Exhibit Details:
The Ninja
July 2 (Sat) to October 10 (Mon)
Venue: National Museum of Emerging Science and Innovation (Miraikan)
Tokyo-to, Koto-ku, Aomi 2-3-6 (Access information)
東京都江東区青海2-3-6
Admission: 1,600 yen (about US$14.50) for adults, 1,000 yen (900 yen on Saturdays) for children of grade-school age to 18, and 500 yen for preschoolers  years old  (*Free admission for children 2 years old and under)

Source: THE NINJA exhibit website

Six professional ninja jobs being offered by Japanese tourism board, women and foreigners welcome

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RocketNews 24 (by Casey Baseel):

Japan is looking for a few good shinobi.

If you’re feeling sad because you weren’t chosen as one of the two samurai being recruited  in Aichi Prefecture this month, cheer up! It turns out there’s now another opportunity to become a professional sword-wielding warrior, as Aichi’s tourism board is now looking to employ six new ninja.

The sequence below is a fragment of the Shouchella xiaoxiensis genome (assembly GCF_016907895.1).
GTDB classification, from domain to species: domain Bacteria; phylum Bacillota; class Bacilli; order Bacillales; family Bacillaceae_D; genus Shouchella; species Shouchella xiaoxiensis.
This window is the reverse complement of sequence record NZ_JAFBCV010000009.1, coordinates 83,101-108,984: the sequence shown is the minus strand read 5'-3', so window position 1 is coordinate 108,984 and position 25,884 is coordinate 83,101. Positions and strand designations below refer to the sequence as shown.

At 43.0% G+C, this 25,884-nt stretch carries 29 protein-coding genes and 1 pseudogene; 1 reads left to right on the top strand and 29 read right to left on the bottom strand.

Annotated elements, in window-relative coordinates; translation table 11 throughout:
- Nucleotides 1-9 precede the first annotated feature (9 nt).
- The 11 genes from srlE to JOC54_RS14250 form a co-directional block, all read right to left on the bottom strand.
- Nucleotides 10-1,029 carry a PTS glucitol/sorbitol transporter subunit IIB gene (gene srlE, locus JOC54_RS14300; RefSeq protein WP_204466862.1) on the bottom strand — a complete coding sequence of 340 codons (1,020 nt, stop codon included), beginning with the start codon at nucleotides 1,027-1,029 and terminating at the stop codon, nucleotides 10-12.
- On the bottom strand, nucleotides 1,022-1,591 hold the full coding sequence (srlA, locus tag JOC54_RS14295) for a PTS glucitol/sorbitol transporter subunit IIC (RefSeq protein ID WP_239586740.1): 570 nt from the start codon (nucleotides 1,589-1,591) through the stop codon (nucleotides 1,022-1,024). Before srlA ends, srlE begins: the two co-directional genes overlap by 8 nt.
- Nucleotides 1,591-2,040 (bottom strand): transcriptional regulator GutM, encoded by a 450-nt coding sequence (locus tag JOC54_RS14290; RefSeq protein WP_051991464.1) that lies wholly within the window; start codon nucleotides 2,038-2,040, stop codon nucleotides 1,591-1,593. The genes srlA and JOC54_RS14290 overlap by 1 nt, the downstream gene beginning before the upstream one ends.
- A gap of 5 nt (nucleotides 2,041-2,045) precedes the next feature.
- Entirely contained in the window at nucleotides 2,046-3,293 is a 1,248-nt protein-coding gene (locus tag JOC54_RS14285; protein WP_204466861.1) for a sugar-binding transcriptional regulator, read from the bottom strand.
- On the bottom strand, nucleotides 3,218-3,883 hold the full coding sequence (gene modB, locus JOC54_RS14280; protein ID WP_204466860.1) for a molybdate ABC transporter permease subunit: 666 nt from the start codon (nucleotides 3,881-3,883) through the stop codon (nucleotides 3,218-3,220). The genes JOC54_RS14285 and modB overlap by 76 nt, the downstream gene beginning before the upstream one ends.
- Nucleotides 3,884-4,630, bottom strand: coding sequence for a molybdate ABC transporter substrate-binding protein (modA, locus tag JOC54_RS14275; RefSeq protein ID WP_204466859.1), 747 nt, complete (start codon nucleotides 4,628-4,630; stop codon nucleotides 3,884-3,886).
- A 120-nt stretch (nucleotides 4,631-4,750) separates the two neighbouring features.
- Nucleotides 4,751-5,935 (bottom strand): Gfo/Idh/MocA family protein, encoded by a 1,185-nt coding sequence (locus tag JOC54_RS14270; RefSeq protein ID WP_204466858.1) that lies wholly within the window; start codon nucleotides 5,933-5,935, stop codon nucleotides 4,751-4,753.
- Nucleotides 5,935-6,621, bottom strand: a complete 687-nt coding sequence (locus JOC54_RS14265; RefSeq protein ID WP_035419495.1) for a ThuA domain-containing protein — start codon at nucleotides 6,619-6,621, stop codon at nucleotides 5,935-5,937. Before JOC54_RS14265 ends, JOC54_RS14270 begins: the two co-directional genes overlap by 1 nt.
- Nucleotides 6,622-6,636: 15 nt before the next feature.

Similar to Aichi’s samurai-themed Nagoya Hospitality Generals Brigade, the Hattori Hanzo Ninja Squad, which also operates under the name Hattori Hanzo and the Ninjas, is a Nagoya-based group that makes live appearances to promote tourism to the Aichi area and Japan in general to both domestic and overseas travelers. As a ninja, your work tasks will include putting on awesome martial arts stage shows and instructing kids in proper shuriken throwing technique.

At 180,000 yen a month, the Hattori Hanzo Ninja Squad starting salary is identical to that of the Nagoya Hospitality Generals Brigade. The Ninja Squad also looks to be an equal opportunity employer. Not only does the group include kunoichi (female ninja)…